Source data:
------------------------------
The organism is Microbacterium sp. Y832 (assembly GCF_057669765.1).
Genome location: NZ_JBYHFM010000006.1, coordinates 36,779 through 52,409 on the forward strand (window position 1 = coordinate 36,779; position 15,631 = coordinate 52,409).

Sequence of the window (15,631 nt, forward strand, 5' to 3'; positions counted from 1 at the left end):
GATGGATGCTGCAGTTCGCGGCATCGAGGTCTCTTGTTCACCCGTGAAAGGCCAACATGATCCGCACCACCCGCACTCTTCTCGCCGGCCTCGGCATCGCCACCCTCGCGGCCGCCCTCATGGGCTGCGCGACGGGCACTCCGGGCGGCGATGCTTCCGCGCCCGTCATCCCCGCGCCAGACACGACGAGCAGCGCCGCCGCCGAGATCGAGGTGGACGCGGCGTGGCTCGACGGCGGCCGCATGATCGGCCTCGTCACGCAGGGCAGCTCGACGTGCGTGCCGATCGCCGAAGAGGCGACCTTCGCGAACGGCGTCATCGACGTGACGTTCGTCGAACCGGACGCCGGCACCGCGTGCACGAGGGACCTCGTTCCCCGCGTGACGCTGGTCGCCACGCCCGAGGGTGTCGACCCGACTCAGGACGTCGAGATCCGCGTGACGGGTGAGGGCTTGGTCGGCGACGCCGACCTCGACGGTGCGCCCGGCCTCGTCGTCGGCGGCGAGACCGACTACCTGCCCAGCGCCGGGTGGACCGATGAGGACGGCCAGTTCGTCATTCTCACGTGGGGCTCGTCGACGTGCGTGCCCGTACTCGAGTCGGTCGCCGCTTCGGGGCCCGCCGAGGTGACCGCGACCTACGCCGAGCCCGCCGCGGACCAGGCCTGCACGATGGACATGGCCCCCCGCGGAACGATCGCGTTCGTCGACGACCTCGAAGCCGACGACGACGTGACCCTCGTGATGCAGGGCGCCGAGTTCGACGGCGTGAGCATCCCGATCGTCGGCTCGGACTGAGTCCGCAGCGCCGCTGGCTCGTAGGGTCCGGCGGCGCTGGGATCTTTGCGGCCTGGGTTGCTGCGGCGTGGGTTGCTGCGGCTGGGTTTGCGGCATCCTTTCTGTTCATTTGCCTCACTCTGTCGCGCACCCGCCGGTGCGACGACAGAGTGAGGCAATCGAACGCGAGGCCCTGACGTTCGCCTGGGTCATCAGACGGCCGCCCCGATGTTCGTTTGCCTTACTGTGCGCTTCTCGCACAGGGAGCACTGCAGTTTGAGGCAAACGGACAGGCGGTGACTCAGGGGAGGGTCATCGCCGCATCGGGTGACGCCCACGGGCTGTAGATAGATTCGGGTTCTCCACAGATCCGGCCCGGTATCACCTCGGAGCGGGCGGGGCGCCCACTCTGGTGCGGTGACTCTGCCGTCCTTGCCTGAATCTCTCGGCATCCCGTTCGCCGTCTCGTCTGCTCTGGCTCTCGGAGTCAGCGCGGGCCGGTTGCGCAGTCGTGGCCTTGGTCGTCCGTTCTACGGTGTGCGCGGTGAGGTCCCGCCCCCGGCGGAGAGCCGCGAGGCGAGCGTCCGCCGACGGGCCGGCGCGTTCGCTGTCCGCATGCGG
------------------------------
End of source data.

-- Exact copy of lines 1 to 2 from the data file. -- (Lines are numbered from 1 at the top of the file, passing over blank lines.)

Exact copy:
The organism is Microbacterium sp. Y832 (assembly GCF_057669765.1).
Genome location: NZ_JBYHFM010000006.1, coordinates 36,779 through 52,409 on the forward strand (window position 1 = coordinate 36,779; position 15,631 = coordinate 52,409).